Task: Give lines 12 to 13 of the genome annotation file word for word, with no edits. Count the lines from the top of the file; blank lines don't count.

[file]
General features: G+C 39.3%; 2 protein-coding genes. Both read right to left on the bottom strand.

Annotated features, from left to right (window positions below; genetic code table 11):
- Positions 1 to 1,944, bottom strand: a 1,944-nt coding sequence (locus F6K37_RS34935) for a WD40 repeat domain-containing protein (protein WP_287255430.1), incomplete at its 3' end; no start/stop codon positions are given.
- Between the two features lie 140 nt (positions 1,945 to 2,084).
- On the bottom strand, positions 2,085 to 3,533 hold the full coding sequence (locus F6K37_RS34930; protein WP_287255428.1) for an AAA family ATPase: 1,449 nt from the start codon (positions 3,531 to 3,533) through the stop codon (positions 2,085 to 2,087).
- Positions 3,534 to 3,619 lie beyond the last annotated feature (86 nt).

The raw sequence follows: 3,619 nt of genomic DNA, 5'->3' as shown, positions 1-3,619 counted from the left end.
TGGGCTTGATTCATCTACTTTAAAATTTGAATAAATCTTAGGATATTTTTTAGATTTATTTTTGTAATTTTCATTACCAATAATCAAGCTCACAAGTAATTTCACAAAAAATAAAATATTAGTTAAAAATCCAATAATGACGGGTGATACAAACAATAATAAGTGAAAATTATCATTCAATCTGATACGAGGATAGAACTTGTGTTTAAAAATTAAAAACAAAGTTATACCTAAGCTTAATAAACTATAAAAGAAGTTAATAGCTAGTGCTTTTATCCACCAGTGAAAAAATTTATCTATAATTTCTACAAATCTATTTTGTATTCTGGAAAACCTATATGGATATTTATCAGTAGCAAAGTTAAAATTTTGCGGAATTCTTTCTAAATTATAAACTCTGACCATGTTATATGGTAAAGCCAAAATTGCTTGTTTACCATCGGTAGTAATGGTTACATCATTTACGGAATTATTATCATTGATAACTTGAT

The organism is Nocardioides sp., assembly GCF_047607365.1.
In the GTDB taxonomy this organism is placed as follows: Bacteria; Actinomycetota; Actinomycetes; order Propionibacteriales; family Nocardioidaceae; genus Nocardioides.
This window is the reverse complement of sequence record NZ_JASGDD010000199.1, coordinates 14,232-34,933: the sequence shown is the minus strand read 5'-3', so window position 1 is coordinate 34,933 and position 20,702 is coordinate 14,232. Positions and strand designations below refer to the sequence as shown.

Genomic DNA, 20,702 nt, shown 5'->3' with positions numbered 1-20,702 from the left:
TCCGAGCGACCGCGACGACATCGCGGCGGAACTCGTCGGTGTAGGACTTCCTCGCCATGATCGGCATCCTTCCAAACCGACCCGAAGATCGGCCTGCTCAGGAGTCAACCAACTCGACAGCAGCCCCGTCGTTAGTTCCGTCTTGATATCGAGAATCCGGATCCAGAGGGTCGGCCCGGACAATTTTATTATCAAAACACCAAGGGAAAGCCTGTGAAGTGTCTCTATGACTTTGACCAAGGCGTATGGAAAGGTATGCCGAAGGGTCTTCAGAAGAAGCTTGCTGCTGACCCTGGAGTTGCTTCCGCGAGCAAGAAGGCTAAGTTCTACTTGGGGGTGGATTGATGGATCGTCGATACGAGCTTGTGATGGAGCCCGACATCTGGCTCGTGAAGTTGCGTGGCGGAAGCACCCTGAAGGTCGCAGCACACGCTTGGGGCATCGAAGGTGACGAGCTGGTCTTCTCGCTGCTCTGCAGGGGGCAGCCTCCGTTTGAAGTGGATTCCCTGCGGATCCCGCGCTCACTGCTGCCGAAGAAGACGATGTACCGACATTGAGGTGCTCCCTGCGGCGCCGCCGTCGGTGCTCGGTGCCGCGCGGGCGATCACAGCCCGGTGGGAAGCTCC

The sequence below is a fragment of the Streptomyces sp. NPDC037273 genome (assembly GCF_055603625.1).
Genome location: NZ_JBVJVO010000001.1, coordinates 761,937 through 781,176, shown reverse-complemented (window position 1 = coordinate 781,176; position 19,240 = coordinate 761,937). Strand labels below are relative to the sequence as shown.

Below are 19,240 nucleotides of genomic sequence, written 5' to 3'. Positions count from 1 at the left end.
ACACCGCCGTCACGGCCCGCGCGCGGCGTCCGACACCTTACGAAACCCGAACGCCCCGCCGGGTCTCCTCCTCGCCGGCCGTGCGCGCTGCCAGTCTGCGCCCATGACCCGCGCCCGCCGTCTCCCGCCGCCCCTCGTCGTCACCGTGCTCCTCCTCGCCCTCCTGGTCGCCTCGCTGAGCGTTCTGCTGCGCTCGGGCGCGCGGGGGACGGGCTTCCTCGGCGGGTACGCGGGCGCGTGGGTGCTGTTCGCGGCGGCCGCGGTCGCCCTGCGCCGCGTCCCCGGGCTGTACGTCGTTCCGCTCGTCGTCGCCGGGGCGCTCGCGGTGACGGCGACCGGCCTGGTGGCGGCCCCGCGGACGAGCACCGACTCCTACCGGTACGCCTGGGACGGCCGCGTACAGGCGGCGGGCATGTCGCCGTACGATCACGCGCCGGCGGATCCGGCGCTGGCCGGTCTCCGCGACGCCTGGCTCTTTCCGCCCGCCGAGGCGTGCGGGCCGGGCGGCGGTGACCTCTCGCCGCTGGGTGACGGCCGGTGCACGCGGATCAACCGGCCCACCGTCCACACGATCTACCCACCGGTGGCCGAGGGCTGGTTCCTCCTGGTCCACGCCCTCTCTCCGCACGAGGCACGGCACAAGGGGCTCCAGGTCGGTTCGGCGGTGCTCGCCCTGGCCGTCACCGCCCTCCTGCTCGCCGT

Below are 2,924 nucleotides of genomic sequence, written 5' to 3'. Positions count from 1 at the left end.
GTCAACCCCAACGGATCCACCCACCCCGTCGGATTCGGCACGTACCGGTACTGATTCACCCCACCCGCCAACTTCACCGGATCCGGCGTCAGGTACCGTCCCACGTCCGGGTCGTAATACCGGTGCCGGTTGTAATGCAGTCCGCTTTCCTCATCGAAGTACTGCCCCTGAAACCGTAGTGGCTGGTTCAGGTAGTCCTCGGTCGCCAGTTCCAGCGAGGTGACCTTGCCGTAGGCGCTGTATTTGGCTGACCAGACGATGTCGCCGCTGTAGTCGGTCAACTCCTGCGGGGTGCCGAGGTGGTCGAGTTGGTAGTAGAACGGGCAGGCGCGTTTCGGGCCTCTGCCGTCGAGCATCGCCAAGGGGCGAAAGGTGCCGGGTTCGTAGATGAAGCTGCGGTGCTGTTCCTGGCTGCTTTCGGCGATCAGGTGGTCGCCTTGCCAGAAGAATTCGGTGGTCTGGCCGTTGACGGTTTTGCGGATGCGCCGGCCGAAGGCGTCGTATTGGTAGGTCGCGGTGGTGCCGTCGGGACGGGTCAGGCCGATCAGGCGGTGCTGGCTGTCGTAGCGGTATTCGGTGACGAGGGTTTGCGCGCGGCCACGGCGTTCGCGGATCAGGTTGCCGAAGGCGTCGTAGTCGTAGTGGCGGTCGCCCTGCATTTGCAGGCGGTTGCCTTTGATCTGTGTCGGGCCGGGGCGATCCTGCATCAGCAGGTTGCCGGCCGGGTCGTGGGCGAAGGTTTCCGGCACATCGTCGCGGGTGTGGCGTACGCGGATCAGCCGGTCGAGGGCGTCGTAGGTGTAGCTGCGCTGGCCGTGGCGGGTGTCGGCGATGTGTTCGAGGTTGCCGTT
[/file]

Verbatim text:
Genomic DNA, 20,702 nt, shown 5'->3' with positions numbered 1-20,702 from the left:
TCCGAGCGACCGCGACGACATCGCGGCGGAACTCGTCGGTGTAGGACTTCCTCGCCATGATCGGCATCCTTCCAAACCGACCCGAAGATCGGCCTGCTCAGGAGTCAACCAACTCGACAGCAGCCCCGTCGTTAGTTCCGTCTTGATATCGAGAATCCGGATCCAGAGGGTCGGCCCGGACAATTTTATTATCAAAACACCAAGGGAAAGCCTGTGAAGTGTCTCTATGACTTTGACCAAGGCGTATGGAAAGGTATGCCGAAGGGTCTTCAGAAGAAGCTTGCTGCTGACCCTGGAGTTGCTTCCGCGAGCAAGAAGGCTAAGTTCTACTTGGGGGTGGATTGATGGATCGTCGATACGAGCTTGTGATGGAGCCCGACATCTGGCTCGTGAAGTTGCGTGGCGGAAGCACCCTGAAGGTCGCAGCACACGCTTGGGGCATCGAAGGTGACGAGCTGGTCTTCTCGCTGCTCTGCAGGGGGCAGCCTCCGTTTGAAGTGGATTCCCTGCGGATCCCGCGCTCACTGCTGCCGAAGAAGACGATGTACCGACATTGAGGTGCTCCCTGCGGCGCCGCCGTCGGTGCTCGGTGCCGCGCGGGCGATCACAGCCCGGTGGGAAGCTCC